Any thoughts that Louisville might get trouble in the American Athletic Conference took a further blow on Saturday. Cincinnati got waxed by previously y inept Illinois, and SMU had to struggle past Montana State, 31-30. The Bearcats got muscled on the ground. The Mustangs’ problems were self-inflicted, but the opposition also much weaker.
The MAC looks strong at the top. Toledo played competitively in a loss to Missouri, the second straight week they’ve competed respectably against a decent SEC team (Florida being the other). We mentioned Northern Illinois knocking off Iowa. And Bowling Green rolled to another win, looking good in dismantling Kent State in a conference game.
Even better for the MAC’s elite is that at the lower rungs, some disasters are shaping up—Eastern Michigan, UMass, Akron and Western Michigan have all looked really bad. All the better for a potential BCS-buster.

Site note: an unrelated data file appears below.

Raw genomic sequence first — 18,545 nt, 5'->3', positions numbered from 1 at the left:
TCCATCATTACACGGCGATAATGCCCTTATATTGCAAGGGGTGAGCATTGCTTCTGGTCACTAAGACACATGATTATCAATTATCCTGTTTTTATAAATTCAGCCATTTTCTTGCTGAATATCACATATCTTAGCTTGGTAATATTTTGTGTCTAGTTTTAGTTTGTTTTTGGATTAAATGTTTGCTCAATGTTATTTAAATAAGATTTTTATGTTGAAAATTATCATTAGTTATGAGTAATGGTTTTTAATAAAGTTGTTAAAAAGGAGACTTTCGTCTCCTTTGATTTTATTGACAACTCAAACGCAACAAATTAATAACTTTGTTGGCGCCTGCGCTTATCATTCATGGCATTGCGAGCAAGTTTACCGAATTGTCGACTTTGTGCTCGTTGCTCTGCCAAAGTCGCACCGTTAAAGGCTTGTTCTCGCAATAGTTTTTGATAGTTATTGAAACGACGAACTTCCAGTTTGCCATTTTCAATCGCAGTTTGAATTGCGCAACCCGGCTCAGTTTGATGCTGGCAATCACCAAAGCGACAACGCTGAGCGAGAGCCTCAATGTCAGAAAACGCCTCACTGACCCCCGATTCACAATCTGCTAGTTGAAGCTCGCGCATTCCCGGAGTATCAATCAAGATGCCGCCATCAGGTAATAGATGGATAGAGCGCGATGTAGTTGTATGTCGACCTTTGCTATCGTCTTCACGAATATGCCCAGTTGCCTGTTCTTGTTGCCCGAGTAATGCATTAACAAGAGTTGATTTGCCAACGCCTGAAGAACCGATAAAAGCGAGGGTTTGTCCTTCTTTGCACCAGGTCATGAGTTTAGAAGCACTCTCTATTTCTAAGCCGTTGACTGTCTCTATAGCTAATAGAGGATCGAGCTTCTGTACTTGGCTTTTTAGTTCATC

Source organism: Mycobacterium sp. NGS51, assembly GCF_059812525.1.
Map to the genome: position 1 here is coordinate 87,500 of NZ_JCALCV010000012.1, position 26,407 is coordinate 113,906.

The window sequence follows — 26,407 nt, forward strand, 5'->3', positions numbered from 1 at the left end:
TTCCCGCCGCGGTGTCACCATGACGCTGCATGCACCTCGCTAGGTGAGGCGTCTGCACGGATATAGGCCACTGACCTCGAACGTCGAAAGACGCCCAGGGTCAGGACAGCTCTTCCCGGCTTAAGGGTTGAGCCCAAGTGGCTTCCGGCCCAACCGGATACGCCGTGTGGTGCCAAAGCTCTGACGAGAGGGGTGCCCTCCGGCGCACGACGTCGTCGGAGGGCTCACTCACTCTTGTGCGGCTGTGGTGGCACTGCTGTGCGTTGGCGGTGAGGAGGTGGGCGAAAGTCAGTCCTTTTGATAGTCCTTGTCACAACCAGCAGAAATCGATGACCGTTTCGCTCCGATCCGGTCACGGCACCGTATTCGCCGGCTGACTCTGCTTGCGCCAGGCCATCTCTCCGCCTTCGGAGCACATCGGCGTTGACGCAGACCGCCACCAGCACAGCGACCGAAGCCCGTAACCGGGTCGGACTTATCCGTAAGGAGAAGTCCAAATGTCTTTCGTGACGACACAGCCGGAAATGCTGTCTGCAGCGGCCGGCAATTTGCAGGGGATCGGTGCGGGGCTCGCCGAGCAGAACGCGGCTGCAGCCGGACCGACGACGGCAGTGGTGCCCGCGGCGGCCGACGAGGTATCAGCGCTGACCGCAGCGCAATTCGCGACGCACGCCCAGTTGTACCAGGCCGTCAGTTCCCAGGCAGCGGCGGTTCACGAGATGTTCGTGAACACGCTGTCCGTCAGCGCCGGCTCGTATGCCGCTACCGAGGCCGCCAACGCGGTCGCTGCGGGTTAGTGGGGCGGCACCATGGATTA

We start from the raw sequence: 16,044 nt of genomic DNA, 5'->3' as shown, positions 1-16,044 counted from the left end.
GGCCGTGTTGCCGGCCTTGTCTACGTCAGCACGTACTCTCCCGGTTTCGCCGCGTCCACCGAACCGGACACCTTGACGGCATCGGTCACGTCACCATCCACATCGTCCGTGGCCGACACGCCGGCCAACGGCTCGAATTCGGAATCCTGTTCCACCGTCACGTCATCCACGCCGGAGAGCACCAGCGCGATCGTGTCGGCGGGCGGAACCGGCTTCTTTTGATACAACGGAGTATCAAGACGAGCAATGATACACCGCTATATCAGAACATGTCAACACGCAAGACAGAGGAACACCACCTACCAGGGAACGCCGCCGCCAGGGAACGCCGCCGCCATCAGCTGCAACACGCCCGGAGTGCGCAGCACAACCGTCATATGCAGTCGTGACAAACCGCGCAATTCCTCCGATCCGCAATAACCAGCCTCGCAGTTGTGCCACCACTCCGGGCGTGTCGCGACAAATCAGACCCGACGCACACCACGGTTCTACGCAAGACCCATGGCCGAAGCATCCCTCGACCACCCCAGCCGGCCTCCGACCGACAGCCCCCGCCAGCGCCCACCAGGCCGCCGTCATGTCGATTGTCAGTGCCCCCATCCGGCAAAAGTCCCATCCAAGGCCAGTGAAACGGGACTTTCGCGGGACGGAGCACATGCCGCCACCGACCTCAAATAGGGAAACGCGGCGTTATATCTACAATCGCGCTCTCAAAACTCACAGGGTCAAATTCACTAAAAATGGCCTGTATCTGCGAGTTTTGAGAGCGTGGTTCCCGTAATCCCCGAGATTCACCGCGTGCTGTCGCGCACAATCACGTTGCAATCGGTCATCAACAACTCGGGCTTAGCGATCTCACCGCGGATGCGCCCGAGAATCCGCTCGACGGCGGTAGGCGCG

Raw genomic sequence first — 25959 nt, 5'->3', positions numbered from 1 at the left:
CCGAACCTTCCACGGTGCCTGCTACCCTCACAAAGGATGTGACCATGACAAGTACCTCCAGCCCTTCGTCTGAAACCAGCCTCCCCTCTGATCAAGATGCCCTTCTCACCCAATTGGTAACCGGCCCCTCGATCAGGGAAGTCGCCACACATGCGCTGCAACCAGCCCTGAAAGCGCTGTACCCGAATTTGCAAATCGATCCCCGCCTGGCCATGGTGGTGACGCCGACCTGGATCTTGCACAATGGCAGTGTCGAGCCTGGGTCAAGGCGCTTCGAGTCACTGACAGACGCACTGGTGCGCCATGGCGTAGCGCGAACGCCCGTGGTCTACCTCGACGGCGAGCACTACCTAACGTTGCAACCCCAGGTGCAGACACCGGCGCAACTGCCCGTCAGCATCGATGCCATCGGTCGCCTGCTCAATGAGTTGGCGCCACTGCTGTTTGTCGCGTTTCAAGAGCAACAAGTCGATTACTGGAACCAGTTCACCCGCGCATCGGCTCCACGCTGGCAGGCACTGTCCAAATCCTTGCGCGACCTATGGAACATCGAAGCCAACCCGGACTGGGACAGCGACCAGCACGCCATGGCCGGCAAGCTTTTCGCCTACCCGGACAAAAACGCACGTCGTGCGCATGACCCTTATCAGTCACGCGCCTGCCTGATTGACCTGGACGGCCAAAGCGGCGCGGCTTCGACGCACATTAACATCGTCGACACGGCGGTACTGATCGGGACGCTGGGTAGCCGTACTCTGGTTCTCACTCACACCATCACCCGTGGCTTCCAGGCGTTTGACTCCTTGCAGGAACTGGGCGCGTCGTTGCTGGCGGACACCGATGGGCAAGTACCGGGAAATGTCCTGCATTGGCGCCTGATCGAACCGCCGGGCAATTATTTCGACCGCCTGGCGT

The biggest games of college football Week 2 are on the ESPN Saturday tripleheader, previewed earlier by TheSportsNotebook. But beyond the trio of Florida-Miami, South Carolina-Georgia and Notre Dame-Michigan, are ten other games that are worth your attention. Maybe not to watch, but at least to check on when you get the scores…
Texas-BYU (7 PM ET, ESPN2): This is the easily the biggest of the undercard games. I think the Longhorns should be the best team in the Big 12 and have them on the short list of dark horse national championship contenders. But this is a tough road spot against a good defensive team.
BYU lost a crusher last week to Virginia 19-16. The Cougars were killing the clock with less than three minutes left, and for some inexplicable reason decided to pass on 3rd-and-long when UVA was out of timeouts and trailing by four. BYU should have put it in the defense’s hands, especially when the Cavs had to get a touchdown.